I want to talk to you about batteries. I know, it's a bit strange to devote an entire column to batteries when they are shooting in Syria, the Iranians are attacking, and the education system is in the pits. But still, let's speak for a moment about batteries.

Batteries are a kind of technological wonder. They make it possible for us to go everywhere with a contraption that requires a decent amount of electricity to function. Look at all the electronic devices you have, that are not connected to a wall socket. Every one of them has some kind of battery. It is not by chance that one of the things that can be found in almost every house is a packet of batteries. Batteries, my friends, are the rock of our mobile existence.

There are batteries in our cellular phones too. At first they were very heavy and did not last for more than a few short telephone calls. But over time they became small and strong. Just as there are no skyscrapers without elevators, so there are no cellular telephones without inventions and developments in the field of batteries that make it possible for us to leave the house and deal, fearlessly with the outside world.

But despite all the progress in the world of cellphone batteries, they too become worn out. They do not charge the way they should, they run out quickly, and in short, they have to be exchanged for new ones from time to time.

Until recently, when a battery was empty, you would go to a store that deals with important things like this, inform the shopkeeper what model you needed and he would open a drawer and take out a battery, and that would be the end of it. But that was when Steve Jobs entered the picture.

The batteries in an iPhone are not the kind of batteries that it's possible to change. That is to say, it is possible to change them, but we regular mortals - who are not equipped with special screwdrivers that were specially designed for special screws that close the iPhone, half of which has to be dismantled in order to change a battery - are not able to change them. When the battery in our iPhone is used up, we need to go to a lab. In the lab, they give us a grim look and instruct us to leave the telephone overnight (at least). What was a simple, daily practice in the past, which didn't require technical skill, has been nationalized by Apple. And we, the bleating and lost lambs, nodded in agreement.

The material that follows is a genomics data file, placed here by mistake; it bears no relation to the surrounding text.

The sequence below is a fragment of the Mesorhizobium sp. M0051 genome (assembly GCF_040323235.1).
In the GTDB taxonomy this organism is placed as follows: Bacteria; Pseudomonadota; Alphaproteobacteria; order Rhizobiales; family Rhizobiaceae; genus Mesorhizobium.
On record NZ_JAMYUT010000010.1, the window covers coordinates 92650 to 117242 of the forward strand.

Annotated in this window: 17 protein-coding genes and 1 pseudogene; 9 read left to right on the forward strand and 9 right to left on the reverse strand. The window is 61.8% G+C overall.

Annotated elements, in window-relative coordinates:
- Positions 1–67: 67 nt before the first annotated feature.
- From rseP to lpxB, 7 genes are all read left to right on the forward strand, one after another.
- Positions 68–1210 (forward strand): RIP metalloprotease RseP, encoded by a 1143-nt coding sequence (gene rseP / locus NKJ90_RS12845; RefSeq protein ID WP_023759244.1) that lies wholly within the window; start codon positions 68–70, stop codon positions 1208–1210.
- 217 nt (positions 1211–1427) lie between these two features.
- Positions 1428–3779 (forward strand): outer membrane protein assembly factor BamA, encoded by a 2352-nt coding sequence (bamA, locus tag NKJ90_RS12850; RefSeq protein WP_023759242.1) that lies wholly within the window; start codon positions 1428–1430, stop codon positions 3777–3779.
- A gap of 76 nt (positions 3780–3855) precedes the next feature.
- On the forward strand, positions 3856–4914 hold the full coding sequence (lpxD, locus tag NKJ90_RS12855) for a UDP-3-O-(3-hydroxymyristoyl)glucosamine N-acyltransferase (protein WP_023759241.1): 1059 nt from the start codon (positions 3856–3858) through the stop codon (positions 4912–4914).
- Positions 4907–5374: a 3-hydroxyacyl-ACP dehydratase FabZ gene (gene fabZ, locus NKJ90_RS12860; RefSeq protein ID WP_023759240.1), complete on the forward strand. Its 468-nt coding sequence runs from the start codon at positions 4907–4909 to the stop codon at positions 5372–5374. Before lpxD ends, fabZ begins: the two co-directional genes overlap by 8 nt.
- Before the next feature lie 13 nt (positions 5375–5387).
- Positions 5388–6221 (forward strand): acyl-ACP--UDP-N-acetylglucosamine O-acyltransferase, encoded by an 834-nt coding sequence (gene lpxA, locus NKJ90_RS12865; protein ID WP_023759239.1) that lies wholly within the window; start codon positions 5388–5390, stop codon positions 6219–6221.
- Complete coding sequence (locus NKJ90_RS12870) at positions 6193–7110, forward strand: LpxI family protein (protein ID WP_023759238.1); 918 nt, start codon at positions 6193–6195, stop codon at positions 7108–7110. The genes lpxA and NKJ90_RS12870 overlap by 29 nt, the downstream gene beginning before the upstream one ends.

Some people might say that it's not possible to produce telephones that are so thin without paying a price - and the price is saying goodbye to the possibility of changing a battery alone. What utter rubbish! A person who buys an iPhone must know that he is buying himself a one-way ticket into a world of paranoia, restrictions and prohibitions on the part of Apple that turns the users into people who wander around with chargers in their car, purse, home, and workplace.

All of us know people like that, they move among us. These are people who exchanged mobility for coolness, who submitted to the caprices of a power-hungry company. I belong to that group and I've had enough. I have sworn to myself that I'll be the one to pull the battery out of my next mobile telephone.


Dr. Dror is head of the Digital Communication track at the College of Management's School of Communications.